Gary R. Brodowicz

The Ohio State University, Columbus, Ohio, United States

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Publications (8)28.34 Total impact

  • G R Brodowicz · D R Lamb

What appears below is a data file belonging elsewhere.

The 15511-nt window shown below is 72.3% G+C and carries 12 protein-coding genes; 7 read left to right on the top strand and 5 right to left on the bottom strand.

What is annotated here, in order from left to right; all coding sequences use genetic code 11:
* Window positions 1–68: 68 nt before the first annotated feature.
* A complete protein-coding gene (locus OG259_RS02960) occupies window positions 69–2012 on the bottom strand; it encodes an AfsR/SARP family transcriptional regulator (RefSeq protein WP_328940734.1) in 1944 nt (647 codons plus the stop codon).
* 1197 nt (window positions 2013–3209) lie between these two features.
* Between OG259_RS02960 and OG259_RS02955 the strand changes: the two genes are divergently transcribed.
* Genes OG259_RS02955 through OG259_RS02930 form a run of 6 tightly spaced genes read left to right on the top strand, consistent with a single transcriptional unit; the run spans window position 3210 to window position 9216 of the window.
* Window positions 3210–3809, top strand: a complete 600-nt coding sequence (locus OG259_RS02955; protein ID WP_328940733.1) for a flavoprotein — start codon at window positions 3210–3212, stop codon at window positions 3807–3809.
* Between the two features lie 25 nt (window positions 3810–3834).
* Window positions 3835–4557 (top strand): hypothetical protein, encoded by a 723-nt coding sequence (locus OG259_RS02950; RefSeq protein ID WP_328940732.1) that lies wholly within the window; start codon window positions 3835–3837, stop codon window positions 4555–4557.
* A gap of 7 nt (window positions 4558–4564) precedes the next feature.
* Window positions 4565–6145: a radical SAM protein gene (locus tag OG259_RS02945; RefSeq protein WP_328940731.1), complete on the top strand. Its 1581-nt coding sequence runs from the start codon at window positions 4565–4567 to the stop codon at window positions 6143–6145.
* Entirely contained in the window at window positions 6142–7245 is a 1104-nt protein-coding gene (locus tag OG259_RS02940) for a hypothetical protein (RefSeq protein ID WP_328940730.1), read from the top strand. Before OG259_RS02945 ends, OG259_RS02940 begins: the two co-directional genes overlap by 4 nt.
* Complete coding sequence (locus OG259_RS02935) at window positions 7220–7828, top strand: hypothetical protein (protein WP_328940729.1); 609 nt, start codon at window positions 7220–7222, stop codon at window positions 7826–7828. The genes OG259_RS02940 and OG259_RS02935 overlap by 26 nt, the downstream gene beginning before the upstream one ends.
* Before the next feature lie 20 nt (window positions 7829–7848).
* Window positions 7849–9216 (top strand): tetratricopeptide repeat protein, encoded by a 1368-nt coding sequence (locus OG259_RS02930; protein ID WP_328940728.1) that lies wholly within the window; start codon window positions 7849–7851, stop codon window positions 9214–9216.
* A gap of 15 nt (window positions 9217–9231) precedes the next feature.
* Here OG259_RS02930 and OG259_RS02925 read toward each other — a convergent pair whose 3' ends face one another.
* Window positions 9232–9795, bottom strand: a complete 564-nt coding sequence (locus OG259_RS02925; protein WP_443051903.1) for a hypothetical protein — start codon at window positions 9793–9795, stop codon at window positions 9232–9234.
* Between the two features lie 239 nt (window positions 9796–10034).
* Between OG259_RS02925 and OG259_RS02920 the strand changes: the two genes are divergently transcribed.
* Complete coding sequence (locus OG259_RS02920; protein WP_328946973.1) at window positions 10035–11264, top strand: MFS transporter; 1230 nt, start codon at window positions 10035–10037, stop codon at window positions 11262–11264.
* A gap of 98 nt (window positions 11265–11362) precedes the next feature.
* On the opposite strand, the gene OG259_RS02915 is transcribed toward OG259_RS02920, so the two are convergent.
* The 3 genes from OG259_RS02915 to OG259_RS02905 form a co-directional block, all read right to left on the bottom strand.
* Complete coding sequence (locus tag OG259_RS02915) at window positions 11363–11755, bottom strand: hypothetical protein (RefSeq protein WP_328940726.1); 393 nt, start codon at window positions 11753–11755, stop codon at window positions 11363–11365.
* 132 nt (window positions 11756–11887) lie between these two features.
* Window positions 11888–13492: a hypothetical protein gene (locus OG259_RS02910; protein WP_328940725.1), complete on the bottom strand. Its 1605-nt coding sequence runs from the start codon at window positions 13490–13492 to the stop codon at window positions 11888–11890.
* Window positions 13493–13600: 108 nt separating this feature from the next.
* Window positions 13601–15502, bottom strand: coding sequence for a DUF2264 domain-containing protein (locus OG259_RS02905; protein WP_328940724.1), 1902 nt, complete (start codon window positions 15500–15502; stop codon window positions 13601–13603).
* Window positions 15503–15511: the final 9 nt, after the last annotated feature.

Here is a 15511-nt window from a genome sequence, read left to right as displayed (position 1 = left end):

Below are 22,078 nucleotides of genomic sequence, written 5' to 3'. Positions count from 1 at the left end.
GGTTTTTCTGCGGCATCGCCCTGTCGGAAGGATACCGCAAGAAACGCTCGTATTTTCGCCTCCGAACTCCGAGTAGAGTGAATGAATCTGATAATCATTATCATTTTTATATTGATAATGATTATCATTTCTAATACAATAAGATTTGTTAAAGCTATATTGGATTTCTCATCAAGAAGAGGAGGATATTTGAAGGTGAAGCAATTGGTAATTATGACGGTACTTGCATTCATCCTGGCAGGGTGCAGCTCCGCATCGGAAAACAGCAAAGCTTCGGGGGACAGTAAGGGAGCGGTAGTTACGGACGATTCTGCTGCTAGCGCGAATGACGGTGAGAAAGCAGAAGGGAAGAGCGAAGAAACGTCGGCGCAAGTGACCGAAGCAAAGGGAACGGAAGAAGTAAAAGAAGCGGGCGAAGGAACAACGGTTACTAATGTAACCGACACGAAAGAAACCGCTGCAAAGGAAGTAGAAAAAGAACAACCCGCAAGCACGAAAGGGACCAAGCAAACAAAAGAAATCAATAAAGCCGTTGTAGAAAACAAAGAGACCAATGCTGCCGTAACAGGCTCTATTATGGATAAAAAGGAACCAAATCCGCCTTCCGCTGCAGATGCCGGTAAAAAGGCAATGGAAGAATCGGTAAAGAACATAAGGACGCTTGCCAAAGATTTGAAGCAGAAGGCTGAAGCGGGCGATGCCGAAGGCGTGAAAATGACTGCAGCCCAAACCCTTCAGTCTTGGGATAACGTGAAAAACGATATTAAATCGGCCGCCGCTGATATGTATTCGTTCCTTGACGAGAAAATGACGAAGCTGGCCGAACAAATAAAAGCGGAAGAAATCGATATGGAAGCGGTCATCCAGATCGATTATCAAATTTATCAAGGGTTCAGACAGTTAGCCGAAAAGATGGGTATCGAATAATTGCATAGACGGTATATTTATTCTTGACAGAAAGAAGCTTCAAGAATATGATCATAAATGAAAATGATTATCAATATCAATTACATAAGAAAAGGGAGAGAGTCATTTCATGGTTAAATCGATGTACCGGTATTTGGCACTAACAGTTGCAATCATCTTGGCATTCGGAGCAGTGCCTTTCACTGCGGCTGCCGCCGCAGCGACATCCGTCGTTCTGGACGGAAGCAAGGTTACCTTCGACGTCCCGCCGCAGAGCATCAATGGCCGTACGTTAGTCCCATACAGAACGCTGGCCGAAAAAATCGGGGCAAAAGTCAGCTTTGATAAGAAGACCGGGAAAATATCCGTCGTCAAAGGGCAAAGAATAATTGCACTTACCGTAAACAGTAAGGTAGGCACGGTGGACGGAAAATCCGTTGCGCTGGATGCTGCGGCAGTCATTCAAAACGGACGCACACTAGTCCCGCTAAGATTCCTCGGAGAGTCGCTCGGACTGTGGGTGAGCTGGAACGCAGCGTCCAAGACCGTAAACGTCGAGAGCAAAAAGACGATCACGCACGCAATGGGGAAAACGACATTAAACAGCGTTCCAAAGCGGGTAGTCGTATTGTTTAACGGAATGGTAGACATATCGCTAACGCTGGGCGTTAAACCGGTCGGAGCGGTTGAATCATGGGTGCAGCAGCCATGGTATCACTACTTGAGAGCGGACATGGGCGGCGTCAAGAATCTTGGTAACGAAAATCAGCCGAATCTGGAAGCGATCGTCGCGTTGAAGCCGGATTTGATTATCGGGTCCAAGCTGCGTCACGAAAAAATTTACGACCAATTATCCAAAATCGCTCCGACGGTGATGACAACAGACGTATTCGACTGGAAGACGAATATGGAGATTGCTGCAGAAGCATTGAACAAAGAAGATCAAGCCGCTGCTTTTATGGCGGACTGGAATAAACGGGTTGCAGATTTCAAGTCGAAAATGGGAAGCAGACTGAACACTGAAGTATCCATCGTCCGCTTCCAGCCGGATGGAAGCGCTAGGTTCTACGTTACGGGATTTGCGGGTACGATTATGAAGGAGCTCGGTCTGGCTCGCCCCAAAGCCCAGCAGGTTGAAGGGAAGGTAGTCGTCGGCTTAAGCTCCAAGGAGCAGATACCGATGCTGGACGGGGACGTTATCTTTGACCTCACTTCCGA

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    ABSTRACT: It was hypothesized that endurance exercise training would attenuate isoproterenol-induced myocardial necrosis in the rat by increasing the concentration of prostacyclin in the myocardial vasculature. Rats were randomly assigned to exercise and control groups. Exercisers ran on a motorized treadmill 1 h.d-1, 5 d.week-1 for 14 weeks. Immediately following the training program subgroups of rats were injected with 4 indomethacin or saline. One day later, all rats were given a subcutaneous injection of isoproterenol (20; after another 24 h they were sacrificed. A decrease of myocardial creatine kinase (CK) activity was used as a marker for myocardial necrosis. Endurance exercise training attenuated the isoproterenol-induced decrease in myocardial CK relative to control by approximately 37% (exercise: 16.4 +/- 0.6 protein; control: 10.5 +/- 0.6 protein; p less than 0.05). Pretreatment with indomethacin decreased myocardial CK in the exercise-trained rats (indomethacin: 15.4 +/- 0.8 protein; saline: 17.7 +/- 0.7 protein; p less than 0.05), but not in the controls (indomethacin: 10.3 +/- 1.0 protein; saline: 10.8 +/- 0.6 protein; p greater than 0.05). The concentration of myocardial 6-keto-PGF1 alpha, a marker for prostacyclin, was not altered by exercise but, as expected, was reduced by indomethacin pretreatment (p less than 0.05). Thus, exercise training reduces myocardial damage caused by isoproterenol, but the evidence does not support the hypothesis that prostacyclin mediated this effect of training. Further research is needed to determine the extent to which exercise training-induced alterations in sensitivity to PGI2 or TXA2 affect myocardial damage from isoproterenol.(ABSTRACT TRUNCATED AT 250 WORDS)